Second, our system of education is, in part, at odds with the evolving schedule of personal and community life. Work days and professional life are built largely around when students are in school; families rely on schools to be open and operating at full capacity to ensure not only a quality education for their children but to ensure students are in a safe environment while parents are working. Now it is unclear exactly how schools will reopen and operate under new protocols of physical distancing. Working parents, including many who study and work at SCTCC, wonder – dare I say worry –about how their traditional schedules will be realigned. It is likely that we will begin to rely more heavily on hybrid approaches to educational offerings with non-traditional schedules, compressed days and extended weeks and academic years.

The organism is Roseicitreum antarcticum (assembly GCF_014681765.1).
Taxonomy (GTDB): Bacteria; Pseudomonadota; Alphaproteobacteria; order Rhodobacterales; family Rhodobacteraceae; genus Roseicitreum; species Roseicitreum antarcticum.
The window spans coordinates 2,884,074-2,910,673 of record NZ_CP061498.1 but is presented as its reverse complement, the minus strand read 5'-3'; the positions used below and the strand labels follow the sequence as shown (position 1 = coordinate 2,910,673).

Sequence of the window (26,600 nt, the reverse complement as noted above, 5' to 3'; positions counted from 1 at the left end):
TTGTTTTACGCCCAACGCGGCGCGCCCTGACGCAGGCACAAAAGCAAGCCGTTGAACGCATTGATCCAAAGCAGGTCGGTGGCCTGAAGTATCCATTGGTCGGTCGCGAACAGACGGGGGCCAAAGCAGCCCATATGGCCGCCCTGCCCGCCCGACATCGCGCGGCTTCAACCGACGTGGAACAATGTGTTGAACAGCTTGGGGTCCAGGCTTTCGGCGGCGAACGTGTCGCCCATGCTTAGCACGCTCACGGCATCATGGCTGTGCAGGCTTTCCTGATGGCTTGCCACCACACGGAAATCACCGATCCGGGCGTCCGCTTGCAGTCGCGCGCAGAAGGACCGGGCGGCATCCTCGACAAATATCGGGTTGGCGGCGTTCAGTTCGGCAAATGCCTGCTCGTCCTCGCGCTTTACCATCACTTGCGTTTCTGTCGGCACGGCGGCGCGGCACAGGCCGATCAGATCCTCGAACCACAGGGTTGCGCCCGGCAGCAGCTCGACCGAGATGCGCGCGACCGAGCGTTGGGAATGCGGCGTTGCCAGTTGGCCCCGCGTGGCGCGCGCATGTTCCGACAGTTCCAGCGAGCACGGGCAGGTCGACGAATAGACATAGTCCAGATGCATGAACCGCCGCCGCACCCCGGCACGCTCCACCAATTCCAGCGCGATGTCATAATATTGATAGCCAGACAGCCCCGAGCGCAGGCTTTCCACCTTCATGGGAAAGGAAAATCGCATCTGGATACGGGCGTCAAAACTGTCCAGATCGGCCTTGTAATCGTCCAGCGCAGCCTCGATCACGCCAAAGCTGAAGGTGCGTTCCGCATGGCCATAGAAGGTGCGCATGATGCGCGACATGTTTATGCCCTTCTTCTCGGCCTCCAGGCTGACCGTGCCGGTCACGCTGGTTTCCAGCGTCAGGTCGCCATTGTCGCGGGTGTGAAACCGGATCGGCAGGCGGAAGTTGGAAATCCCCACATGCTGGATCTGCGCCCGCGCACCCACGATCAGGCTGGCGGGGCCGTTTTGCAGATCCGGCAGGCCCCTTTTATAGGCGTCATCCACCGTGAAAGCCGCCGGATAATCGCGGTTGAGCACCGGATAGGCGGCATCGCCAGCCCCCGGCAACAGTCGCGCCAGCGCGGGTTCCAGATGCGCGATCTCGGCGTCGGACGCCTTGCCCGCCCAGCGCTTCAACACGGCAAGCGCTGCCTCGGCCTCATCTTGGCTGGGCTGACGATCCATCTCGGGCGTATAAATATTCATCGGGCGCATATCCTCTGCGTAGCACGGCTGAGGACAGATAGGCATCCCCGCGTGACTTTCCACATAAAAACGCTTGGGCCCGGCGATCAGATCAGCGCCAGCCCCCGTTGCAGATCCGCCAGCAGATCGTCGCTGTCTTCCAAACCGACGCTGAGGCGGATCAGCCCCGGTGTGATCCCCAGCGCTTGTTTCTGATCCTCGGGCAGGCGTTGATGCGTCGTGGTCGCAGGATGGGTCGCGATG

Third, the attitude toward online and remote/distance learning will continue to evolve. Parents (myself included) have now become supplemental math, science, art and music teachers at home and have been forced to adapt to this new delivery method. There is certainly some educational snobbery afoot when it comes to online learning. Educators are very protective of their classrooms, and rightly so. The bond between student and teacher is the spark that ignites and fuels inquiry and learning, regardless of whether the environment is an early childhood (Pre-K), elementary, secondary or postsecondary setting. Now, however, the context for such exploration is different and somewhat foreign to educational practitioners and learners alike.